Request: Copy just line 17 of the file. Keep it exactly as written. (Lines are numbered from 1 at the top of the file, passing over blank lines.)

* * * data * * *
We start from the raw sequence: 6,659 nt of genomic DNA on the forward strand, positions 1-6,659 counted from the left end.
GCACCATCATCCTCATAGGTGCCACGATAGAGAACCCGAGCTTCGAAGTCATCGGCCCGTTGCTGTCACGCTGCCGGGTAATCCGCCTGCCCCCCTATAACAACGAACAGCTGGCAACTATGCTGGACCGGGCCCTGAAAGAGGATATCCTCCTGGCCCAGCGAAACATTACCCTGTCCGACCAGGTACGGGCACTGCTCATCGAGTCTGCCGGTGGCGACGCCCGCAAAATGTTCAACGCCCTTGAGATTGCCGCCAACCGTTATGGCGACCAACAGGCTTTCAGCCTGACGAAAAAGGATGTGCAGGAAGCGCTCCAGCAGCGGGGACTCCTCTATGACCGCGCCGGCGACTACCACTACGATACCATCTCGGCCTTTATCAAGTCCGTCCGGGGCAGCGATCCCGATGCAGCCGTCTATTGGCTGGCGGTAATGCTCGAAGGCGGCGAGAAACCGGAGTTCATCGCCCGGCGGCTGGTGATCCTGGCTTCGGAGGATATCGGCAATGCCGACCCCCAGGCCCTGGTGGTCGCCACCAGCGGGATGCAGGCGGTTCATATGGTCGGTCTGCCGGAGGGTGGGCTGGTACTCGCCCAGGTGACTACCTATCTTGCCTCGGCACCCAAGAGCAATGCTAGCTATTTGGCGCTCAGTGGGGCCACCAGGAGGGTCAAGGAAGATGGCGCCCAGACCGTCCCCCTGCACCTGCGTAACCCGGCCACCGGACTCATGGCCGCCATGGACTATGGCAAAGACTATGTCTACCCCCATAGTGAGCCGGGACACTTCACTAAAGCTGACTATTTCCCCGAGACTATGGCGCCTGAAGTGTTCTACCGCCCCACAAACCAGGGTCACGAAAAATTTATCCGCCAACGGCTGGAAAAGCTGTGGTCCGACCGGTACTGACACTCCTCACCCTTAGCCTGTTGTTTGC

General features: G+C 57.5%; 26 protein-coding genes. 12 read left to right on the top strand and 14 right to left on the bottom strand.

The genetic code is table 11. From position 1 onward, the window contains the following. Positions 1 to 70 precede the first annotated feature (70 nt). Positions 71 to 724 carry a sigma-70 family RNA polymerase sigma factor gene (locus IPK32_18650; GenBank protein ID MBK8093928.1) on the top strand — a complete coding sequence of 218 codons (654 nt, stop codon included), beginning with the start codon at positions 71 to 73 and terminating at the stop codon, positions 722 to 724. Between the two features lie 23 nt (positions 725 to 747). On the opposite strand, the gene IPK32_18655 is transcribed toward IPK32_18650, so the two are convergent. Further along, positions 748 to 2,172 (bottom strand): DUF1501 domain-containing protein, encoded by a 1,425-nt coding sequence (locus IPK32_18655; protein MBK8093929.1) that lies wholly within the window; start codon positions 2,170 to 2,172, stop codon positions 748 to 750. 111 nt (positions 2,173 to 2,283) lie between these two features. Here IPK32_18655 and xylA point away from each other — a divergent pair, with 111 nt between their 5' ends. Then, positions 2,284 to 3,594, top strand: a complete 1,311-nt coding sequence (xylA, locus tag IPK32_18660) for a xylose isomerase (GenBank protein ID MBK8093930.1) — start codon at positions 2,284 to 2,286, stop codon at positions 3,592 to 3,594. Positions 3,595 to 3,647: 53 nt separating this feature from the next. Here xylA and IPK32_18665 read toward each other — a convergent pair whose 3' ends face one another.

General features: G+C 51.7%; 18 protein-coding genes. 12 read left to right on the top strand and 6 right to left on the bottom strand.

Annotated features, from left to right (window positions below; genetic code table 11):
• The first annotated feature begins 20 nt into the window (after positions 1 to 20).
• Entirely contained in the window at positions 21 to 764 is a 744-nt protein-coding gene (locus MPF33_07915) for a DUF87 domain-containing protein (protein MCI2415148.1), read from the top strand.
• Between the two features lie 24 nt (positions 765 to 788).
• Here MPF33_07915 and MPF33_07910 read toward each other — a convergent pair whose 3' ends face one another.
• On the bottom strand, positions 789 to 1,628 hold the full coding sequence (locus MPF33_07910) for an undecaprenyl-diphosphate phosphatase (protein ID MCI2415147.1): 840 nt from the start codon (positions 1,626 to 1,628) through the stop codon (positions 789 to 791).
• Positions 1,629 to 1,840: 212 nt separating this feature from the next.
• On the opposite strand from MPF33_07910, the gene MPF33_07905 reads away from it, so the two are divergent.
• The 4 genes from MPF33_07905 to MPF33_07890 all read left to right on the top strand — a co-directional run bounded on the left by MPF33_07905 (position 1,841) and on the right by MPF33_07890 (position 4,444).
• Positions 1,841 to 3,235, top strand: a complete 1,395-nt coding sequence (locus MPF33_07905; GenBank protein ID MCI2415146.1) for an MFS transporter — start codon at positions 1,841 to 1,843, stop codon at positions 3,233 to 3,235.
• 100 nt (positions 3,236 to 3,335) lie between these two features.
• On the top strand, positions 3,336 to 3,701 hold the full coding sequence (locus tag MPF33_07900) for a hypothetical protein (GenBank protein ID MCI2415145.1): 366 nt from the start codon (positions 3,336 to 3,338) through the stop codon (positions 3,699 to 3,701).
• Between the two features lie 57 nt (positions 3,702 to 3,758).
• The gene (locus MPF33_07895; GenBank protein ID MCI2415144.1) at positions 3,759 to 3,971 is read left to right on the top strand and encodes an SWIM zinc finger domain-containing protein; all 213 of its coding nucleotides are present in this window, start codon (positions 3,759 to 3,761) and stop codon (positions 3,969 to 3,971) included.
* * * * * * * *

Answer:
• On the top strand, positions 3,336 to 3,701 hold the full coding sequence (locus tag MPF33_07900) for a hypothetical protein (GenBank protein ID MCI2415145.1): 366 nt from the start codon (positions 3,336 to 3,338) through the stop codon (positions 3,699 to 3,701).